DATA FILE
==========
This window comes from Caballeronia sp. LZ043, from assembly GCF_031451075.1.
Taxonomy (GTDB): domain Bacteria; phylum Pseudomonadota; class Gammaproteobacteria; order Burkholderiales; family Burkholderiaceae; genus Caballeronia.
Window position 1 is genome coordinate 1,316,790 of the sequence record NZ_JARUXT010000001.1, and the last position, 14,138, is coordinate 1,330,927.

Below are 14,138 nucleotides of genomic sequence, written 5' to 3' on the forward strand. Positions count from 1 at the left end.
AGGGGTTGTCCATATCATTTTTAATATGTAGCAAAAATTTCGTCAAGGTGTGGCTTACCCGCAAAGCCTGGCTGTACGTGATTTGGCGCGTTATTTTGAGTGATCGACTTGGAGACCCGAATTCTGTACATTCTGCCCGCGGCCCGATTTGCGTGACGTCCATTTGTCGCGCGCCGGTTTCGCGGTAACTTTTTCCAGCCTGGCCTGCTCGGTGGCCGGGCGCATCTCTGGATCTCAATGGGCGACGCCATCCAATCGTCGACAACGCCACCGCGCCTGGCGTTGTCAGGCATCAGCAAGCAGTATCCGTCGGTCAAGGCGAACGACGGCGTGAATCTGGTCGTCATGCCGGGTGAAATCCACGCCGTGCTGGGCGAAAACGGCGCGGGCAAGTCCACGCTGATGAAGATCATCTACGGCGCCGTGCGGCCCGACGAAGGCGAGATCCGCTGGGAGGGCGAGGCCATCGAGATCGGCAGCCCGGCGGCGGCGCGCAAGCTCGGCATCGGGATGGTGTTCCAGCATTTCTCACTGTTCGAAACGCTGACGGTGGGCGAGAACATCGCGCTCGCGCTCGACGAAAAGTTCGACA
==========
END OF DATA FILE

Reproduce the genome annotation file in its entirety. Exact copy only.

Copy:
This window comes from Caballeronia sp. LZ043, from assembly GCF_031451075.1.
Taxonomy (GTDB): domain Bacteria; phylum Pseudomonadota; class Gammaproteobacteria; order Burkholderiales; family Burkholderiaceae; genus Caballeronia.
Window position 1 is genome coordinate 1,316,790 of the sequence record NZ_JARUXT010000001.1, and the last position, 14,138, is coordinate 1,330,927.

Below are 14,138 nucleotides of genomic sequence, written 5' to 3' on the forward strand. Positions count from 1 at the left end.
AGGGGTTGTCCATATCATTTTTAATATGTAGCAAAAATTTCGTCAAGGTGTGGCTTACCCGCAAAGCCTGGCTGTACGTGATTTGGCGCGTTATTTTGAGTGATCGACTTGGAGACCCGAATTCTGTACATTCTGCCCGCGGCCCGATTTGCGTGACGTCCATTTGTCGCGCGCCGGTTTCGCGGTAACTTTTTCCAGCCTGGCCTGCTCGGTGGCCGGGCGCATCTCTGGATCTCAATGGGCGACGCCATCCAATCGTCGACAACGCCACCGCGCCTGGCGTTGTCAGGCATCAGCAAGCAGTATCCGTCGGTCAAGGCGAACGACGGCGTGAATCTGGTCGTCATGCCGGGTGAAATCCACGCCGTGCTGGGCGAAAACGGCGCGGGCAAGTCCACGCTGATGAAGATCATCTACGGCGCCGTGCGGCCCGACGAAGGCGAGATCCGCTGGGAGGGCGAGGCCATCGAGATCGGCAGCCCGGCGGCGGCGCGCAAGCTCGGCATCGGGATGGTGTTCCAGCATTTCTCACTGTTCGAAACGCTGACGGTGGGCGAGAACATCGCGCTCGCGCTCGACGAAAAGTTCGACA